A migration toward a globally diversified bond allocation could be exposing fixed-income investors to the world's unprecedented $15 trillion worth of negative-yielding government debt.
Last week, the $23 billion Vanguard Total International Bond ETF (BNDX) led all exchange-traded funds with $2.3 billion in net inflows, perhaps in response to the current geopolitical environment or just regular quarter-end rebalancing.
What investors and financial advisers might not fully appreciate is that the ETF tracks an international bond index that is heavily weighted in government bonds offering negative yields, which means investors are paying for the privilege of owning the security.
According to Vanguard, as of June 30, the fund's top three country allocations — Japan, France and Germany — combined to make up 40.7% of the fund. The yields on the government bonds issued by all three of those countries are negative.
BNDX, which has a year-to-date total return of 9.35%, has a 30-day SEC yield of just 37 basis points, reflecting the drag created by negative-yielding bonds.
"The income component that investors tend to look for with international bond strategies is not being offered in the current environment," said Todd Rosenbluth, director of mutual fund and ETF research at CFRA.
"It's counterintuitive that investors continue to add to this product given that the yield is minuscule, and these are primarily U.S. investors," Mr. Rosenbluth said.
BNDX isn't the only international bond index fund exposing investors to negative yields.
The $1.8 billion iShares Core International Aggregate Bond ETF (IAGG) tracks an index that is has an allocation of more than 28% to negative-yielding bonds.
IAGG, which has a 9.58% total return so far this year, has an SEC yield of 63 basis points.
The $167 million Vanguard Total World Bond ETF (BNDW) is more than 32% allocated to countries issuing negative debt, but because it is a global fund it is also anchored by a 43.2% allocation to U.S. Treasury bonds. BNDW, which has a 9% total return so far this year, has a more respectable SEC yield of 1.82%.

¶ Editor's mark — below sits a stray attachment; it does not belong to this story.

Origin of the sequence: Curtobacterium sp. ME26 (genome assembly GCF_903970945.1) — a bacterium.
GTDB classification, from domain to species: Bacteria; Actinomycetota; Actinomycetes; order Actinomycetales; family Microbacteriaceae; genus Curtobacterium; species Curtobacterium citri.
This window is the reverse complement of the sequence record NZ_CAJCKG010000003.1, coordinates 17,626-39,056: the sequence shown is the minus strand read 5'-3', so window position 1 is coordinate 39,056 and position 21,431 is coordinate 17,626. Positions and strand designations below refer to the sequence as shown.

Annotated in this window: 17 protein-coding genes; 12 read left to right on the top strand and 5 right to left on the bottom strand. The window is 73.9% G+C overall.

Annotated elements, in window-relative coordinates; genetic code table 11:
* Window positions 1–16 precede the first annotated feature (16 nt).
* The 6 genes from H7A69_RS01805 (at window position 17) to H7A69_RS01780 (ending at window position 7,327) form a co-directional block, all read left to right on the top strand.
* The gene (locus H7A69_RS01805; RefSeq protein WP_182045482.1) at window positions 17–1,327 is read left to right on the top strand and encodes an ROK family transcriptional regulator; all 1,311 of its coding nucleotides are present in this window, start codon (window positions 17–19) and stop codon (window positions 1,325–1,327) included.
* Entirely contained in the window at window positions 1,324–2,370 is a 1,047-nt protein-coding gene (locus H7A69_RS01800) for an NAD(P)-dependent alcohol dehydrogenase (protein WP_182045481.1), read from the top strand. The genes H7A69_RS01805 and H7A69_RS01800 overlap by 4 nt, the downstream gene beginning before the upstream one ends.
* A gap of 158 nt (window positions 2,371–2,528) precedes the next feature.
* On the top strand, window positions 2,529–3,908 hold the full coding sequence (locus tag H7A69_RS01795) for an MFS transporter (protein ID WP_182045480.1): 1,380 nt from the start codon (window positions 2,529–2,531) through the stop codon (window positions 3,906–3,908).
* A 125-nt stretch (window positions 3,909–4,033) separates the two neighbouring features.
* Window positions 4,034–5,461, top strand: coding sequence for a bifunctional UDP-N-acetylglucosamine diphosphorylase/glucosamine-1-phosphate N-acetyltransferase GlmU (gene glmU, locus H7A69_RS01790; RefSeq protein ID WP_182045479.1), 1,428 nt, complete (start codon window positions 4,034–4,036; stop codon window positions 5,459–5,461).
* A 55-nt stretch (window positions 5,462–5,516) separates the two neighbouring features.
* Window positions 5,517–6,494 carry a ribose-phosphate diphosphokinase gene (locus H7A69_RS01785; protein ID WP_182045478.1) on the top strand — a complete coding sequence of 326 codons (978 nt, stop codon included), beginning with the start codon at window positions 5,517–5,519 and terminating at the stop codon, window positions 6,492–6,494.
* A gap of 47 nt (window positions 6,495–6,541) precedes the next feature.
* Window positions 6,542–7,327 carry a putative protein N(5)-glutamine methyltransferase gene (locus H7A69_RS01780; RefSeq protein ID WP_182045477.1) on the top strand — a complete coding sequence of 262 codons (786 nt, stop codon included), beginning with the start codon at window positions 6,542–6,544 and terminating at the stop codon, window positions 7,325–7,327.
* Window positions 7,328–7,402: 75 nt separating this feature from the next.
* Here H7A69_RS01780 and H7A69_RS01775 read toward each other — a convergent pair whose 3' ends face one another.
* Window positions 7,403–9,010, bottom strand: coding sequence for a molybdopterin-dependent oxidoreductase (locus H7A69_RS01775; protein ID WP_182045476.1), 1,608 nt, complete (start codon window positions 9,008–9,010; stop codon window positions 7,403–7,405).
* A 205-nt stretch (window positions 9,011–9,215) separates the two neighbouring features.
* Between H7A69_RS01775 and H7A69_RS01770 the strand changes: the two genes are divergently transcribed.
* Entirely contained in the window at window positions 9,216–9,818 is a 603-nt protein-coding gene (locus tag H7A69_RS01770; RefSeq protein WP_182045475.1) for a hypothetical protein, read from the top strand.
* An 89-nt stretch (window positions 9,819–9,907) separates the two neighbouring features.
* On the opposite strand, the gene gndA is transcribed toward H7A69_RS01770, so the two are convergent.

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Some institutional investors have mandates that require them to hold government bonds, which forces them to buy negative-yielding debt. But individual investors face no such requirement.
In an email response, Josh Barrickman, Vanguard's head of fixed-income indexing in the U.S., pointed out that Vanguard's international bond index fund invests on a U.S. dollar-hedged basis, "which in the current environment tends to add additional return to the fund."
"Though global bond yields are unusually low, investor may still allocate to high-quality bonds as a ballast against riskier assets within the portfolio, and not just for yield," Mr. Barrickman said. "Even at low or negative yields, bonds are expected to soften excessive volatility in equity markets."
Karen Schenone, fixed-income strategist at iShares, also defended allocations to funds loaded with negative-yielding bonds.
"The fund has positive performance because bond yields have fallen, and that drives positive price returns," she said. "While the income isn't stellar, we have seen a lot of positive price return."